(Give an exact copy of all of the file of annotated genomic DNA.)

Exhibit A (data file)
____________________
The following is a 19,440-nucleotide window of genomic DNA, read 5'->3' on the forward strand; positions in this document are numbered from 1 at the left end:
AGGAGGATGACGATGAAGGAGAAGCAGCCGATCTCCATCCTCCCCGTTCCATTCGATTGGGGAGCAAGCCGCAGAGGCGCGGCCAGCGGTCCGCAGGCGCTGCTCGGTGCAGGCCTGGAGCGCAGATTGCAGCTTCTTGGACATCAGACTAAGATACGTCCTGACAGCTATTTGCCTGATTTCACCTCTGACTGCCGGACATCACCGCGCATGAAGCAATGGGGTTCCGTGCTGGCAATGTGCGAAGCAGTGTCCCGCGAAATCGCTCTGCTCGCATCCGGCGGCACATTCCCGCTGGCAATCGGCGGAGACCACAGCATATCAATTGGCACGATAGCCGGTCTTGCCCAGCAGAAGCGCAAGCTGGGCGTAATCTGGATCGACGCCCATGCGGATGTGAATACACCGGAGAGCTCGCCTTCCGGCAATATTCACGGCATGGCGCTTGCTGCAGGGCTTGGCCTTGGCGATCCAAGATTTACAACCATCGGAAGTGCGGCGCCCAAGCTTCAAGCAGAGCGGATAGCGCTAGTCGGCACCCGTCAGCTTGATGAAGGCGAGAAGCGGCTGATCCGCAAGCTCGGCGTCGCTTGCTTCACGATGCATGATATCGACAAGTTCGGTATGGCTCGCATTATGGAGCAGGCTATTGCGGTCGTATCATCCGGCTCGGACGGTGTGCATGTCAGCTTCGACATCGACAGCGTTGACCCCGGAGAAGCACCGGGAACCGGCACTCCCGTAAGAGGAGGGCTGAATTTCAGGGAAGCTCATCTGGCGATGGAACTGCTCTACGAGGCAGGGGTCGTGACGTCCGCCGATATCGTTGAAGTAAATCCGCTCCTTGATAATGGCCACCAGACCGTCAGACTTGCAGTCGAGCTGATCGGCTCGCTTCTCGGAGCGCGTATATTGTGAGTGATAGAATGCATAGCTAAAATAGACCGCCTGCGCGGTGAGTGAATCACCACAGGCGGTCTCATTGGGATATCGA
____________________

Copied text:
The following is a 19,440-nucleotide window of genomic DNA, read 5'->3' on the forward strand; positions in this document are numbered from 1 at the left end:
AGGAGGATGACGATGAAGGAGAAGCAGCCGATCTCCATCCTCCCCGTTCCATTCGATTGGGGAGCAAGCCGCAGAGGCGCGGCCAGCGGTCCGCAGGCGCTGCTCGGTGCAGGCCTGGAGCGCAGATTGCAGCTTCTTGGACATCAGACTAAGATACGTCCTGACAGCTATTTGCCTGATTTCACCTCTGACTGCCGGACATCACCGCGCATGAAGCAATGGGGTTCCGTGCTGGCAATGTGCGAAGCAGTGTCCCGCGAAATCGCTCTGCTCGCATCCGGCGGCACATTCCCGCTGGCAATCGGCGGAGACCACAGCATATCAATTGGCACGATAGCCGGTCTTGCCCAGCAGAAGCGCAAGCTGGGCGTAATCTGGATCGACGCCCATGCGGATGTGAATACACCGGAGAGCTCGCCTTCCGGCAATATTCACGGCATGGCGCTTGCTGCAGGGCTTGGCCTTGGCGATCCAAGATTTACAACCATCGGAAGTGCGGCGCCCAAGCTTCAAGCAGAGCGGATAGCGCTAGTCGGCACCCGTCAGCTTGATGAAGGCGAGAAGCGGCTGATCCGCAAGCTCGGCGTCGCTTGCTTCACGATGCATGATATCGACAAGTTCGGTATGGCTCGCATTATGGAGCAGGCTATTGCGGTCGTATCATCCGGCTCGGACGGTGTGCATGTCAGCTTCGACATCGACAGCGTTGACCCCGGAGAAGCACCGGGAACCGGCACTCCCGTAAGAGGAGGGCTGAATTTCAGGGAAGCTCATCTGGCGATGGAACTGCTCTACGAGGCAGGGGTCGTGACGTCCGCCGATATCGTTGAAGTAAATCCGCTCCTTGATAATGGCCACCAGACCGTCAGACTTGCAGTCGAGCTGATCGGCTCGCTTCTCGGAGCGCGTATATTGTGAGTGATAGAATGCATAGCTAAAATAGACCGCCTGCGCGGTGAGTGAATCACCACAGGCGGTCTCATTGGGATATCGA